There's also a lot more baggage to intersectionality than that, if you get into it deeper: e.g. where it derived from (and still has ties to) critical race theory. I'm not sure if you know anything about the origins, but it's pretty toxic. There's a lot of this stuff: https://www.youtube.com/watch?v=C9SiRNibD14
So, a couple things. This young woman is, I think, not a strong introduction to critical race theory. If you grab someone who is advancing a very extreme position and say, look isn't this dangerous, avoid any theorists who may have given her the germ for this wild extrapolation, that is not a very honest tactic. Your phrasing even suggests that this young woman's position IS fundamental to the ideas of CRT. It is not. But as far as the position advanced is concerned, I'm enough of a believer in science that I am not worried about her tearing it down, lol. On the other hand, it is true that in the name of science some (in retrospect) essentially racist theories have been promoted and even held up as holding up, such as craniometry, cephalometry, whathaveyou. So, if she wants to take the results of "western science" and try to throw them out the window, and instead try to prove how a witch doctor really is able to call down a lightning strike on someone miles away, she should be allowed to try. God knows a lot of equally ridiculous things have been done in the evolution of science. She of course would need to convince skeptics, and so the fundamentals like falsifiability and repeatability are on their way. Anyway, all that to say, I wish her luck she's gonna need it :)
brimstoneSalad wrote:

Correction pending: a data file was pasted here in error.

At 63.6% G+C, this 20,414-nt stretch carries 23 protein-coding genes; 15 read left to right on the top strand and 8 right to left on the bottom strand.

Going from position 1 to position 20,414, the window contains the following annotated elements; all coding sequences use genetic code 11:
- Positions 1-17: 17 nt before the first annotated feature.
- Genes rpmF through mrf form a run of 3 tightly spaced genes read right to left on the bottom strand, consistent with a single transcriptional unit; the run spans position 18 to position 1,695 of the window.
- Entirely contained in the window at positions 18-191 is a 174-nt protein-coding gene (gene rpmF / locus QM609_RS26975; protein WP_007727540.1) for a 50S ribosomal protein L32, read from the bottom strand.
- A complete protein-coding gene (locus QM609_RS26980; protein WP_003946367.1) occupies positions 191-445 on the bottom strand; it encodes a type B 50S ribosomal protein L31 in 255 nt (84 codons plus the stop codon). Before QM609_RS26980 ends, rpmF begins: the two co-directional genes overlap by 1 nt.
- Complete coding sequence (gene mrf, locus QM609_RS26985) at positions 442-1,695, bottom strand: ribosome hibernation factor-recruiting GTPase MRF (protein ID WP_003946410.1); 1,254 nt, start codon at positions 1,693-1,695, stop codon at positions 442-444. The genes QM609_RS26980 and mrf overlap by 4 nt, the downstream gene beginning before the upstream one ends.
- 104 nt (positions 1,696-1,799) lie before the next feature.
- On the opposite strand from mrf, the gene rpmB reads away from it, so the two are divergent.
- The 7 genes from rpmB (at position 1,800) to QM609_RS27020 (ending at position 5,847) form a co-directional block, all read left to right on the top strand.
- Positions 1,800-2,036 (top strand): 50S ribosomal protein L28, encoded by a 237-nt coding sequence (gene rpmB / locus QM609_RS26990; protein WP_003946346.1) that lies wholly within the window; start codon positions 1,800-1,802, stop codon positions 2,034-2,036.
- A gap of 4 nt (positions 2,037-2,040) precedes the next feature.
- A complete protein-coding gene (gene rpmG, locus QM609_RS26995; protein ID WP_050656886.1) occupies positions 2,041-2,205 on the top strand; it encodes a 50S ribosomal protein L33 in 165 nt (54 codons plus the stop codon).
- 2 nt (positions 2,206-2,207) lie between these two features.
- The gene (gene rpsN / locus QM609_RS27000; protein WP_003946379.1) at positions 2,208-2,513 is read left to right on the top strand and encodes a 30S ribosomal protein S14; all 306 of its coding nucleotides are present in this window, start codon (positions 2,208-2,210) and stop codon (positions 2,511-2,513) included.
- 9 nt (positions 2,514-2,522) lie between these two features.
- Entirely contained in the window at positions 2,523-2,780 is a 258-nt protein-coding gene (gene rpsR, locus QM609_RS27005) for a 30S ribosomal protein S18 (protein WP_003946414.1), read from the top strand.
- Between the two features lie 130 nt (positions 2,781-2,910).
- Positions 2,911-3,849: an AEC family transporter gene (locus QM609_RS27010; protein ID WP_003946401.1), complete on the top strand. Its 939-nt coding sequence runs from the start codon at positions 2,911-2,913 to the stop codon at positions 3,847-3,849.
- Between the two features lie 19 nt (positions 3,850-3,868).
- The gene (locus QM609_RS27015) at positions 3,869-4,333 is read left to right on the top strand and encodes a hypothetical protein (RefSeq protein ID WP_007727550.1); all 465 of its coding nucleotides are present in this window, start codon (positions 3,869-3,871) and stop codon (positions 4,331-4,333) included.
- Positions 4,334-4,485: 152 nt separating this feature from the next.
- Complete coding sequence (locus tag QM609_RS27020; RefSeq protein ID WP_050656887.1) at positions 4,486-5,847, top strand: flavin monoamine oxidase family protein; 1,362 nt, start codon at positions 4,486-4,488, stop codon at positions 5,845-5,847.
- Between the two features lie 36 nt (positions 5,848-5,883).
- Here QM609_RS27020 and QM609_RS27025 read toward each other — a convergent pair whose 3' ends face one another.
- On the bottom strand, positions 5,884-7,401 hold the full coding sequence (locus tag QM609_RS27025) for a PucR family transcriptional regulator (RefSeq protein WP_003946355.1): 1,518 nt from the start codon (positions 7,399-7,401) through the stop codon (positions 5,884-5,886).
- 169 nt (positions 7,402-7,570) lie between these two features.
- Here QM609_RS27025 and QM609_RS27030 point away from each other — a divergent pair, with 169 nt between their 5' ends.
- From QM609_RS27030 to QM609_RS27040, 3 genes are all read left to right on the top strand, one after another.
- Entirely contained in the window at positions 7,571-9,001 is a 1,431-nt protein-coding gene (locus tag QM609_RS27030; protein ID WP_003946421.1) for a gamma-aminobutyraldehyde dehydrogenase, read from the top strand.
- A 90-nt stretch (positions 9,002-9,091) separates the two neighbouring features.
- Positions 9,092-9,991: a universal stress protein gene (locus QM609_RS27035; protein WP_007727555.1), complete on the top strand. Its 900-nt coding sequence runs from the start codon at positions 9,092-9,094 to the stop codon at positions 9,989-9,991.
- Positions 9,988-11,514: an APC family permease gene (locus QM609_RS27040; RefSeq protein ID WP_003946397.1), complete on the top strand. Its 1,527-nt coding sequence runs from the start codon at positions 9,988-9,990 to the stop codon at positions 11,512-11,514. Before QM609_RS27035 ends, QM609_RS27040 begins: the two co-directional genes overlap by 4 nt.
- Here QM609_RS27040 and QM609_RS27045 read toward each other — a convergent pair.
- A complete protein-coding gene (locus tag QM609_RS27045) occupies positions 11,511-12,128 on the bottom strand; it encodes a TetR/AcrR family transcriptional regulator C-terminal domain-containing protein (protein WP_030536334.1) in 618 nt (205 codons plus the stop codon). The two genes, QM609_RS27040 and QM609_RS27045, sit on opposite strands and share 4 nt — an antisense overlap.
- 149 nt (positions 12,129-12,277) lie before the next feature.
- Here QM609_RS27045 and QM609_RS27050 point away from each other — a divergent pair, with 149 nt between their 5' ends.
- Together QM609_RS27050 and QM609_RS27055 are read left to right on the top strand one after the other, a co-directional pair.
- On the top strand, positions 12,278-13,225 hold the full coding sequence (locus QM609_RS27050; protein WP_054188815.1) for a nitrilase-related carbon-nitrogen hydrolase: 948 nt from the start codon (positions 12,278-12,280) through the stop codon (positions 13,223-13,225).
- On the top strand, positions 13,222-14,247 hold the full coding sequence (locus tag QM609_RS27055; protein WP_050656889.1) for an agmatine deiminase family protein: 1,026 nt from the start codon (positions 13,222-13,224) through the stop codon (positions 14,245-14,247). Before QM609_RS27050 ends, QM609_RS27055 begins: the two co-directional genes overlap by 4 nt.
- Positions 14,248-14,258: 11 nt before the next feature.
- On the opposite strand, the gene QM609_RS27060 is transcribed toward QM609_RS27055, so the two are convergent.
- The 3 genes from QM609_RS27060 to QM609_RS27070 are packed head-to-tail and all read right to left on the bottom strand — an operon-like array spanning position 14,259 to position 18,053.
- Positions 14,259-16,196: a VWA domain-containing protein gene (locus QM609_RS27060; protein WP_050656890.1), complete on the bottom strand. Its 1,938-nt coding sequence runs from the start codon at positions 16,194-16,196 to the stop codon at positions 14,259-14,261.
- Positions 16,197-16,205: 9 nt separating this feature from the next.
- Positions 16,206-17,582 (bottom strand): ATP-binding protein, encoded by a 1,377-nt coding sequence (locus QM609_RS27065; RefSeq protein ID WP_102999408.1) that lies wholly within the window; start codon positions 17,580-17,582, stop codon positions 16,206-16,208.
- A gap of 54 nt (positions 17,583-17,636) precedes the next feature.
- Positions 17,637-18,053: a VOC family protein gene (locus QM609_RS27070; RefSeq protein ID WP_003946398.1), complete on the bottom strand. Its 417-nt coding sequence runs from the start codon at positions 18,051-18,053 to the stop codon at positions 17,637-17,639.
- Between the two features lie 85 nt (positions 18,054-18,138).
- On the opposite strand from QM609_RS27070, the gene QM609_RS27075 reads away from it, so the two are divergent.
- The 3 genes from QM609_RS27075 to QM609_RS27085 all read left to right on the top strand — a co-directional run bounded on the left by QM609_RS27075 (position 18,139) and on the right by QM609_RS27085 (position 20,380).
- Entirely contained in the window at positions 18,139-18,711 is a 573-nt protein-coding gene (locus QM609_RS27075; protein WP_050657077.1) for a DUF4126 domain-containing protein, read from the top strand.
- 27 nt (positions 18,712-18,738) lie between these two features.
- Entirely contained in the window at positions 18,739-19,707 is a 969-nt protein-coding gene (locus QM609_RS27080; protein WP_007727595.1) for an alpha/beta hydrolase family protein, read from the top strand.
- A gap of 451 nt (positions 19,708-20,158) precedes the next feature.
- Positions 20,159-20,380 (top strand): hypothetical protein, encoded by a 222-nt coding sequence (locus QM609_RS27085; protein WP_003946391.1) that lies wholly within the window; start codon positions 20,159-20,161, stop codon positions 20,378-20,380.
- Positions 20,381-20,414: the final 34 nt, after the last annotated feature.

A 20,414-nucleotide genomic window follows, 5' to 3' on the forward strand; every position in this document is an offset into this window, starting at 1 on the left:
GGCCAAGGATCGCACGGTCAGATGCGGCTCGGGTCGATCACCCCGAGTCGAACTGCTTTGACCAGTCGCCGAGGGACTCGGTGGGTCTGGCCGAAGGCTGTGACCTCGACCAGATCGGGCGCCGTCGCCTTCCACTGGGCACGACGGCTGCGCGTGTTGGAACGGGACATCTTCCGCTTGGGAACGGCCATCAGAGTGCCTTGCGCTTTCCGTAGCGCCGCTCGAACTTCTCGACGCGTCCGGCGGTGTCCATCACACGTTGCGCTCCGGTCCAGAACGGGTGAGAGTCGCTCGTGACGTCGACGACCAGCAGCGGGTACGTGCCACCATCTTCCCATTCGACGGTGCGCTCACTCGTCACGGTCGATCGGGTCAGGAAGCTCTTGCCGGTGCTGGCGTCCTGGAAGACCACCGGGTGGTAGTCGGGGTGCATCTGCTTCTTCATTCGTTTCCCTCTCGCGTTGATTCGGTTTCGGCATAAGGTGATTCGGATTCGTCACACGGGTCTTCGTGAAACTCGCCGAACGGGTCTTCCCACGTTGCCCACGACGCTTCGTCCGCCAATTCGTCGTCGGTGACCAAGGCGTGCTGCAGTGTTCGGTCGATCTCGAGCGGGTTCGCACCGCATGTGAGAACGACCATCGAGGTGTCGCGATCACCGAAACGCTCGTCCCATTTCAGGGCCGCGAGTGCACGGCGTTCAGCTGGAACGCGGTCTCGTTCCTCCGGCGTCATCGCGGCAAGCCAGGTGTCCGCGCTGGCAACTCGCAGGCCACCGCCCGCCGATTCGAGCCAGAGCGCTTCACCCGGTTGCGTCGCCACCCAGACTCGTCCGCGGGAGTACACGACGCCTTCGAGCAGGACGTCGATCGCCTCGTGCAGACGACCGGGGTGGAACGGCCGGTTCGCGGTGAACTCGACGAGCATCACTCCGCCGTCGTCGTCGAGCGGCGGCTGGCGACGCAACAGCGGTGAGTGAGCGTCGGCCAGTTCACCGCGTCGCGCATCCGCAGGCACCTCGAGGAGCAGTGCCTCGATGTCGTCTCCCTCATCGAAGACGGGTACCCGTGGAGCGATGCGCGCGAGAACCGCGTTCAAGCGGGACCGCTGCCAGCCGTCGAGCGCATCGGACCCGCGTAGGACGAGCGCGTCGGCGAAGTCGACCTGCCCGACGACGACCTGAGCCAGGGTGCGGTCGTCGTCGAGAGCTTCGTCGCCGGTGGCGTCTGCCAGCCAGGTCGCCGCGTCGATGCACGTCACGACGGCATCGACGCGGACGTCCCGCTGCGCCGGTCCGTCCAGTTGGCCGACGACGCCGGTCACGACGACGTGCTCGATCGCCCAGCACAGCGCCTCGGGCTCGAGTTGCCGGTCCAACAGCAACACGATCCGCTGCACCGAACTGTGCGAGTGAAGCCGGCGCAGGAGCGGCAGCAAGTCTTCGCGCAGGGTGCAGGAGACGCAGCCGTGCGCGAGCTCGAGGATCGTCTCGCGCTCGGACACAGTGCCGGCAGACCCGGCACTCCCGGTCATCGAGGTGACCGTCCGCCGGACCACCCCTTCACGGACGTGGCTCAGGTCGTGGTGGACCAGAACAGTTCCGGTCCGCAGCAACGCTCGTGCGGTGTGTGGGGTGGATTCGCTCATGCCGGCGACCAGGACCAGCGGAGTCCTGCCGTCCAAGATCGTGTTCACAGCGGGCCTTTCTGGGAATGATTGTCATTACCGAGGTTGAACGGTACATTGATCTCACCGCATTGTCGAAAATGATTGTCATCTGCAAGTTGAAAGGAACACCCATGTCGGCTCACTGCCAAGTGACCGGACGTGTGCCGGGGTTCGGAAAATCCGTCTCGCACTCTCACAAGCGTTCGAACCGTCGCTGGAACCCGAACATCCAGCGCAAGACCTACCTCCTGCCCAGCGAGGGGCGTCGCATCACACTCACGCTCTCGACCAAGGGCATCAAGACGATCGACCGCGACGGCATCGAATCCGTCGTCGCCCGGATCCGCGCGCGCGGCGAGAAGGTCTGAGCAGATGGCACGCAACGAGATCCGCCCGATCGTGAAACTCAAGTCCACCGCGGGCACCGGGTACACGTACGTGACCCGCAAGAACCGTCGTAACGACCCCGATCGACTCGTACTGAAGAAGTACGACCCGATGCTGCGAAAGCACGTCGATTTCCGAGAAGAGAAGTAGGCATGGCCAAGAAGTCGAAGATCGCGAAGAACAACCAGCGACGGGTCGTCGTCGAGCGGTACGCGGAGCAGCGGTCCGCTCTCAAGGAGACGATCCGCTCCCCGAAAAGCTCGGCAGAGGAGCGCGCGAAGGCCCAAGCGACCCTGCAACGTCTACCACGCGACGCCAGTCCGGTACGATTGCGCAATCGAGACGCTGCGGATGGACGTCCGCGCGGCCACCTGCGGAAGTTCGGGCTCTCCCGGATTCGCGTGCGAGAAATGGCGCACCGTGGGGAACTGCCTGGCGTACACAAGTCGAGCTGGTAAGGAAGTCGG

Sat Aug 11, 2018 1:40 pm
There's also a lot of racism in the sense that black people are regarded to not be capable of functioning as equals in "white society" or understanding "white science" due to fundamental racial/biological facts rather than inheriting socioeconomic disadvantage and having to grapple with external forces of irrational racism. It's not something I think needs to be tied to veganism. To the extent that intersectionality is carrying that baggage I think it needs to die, not be promoted by compassionate people by mistake.
You lost me. Who says black people are not capable of functioning as equals in white society due to racial/biological facts? The second part is what I understand CRT to be saying: that they are kept from being able to function as equals in white society because of socioeconomic forces that are imposed through systems of law and practice that hold them down in a multiplicity of ways. Now if you disagree that we live in a "white society" or in other words that systemic racism is real, please come out and say that directly. If that is the real "baggage" you don't want veganism to be tied to, so be it, but I think you are mistaken. (Caveat: that doesn't mean you need to bring up systemic racism every single time you talk about slaughterhouses -- but whoever said that? That is not the point. I'm guessing you feel it is, but that is taking intersectionality too literally, in my opinion. Or in other words, IF I am right about your leaning, you enjoy tearing apart the extreme positions while ignoring the more profound and subtle set of ideas that are still critiquing you...)

So, IF that is the baggage you don't want to be tied to, and it's because you don't believe systemic racism is a problem, then that is another conversation, and a big one.

But if that is baggage because it feels like a big pill to swallow for your would-be converts to veganism, I have two responses.

First, it is possible to understand deep connections in mindset between the forces that lead to racism, speciesism, sexism, ableism, etc and not need your novice to comprehend it all all at once. In fact, it doesn't matter if he or she never understand it (though if intersectionality is describing a true phenomenon, in time they likely MIGHT understand as a matter of their expanding compassion to others...)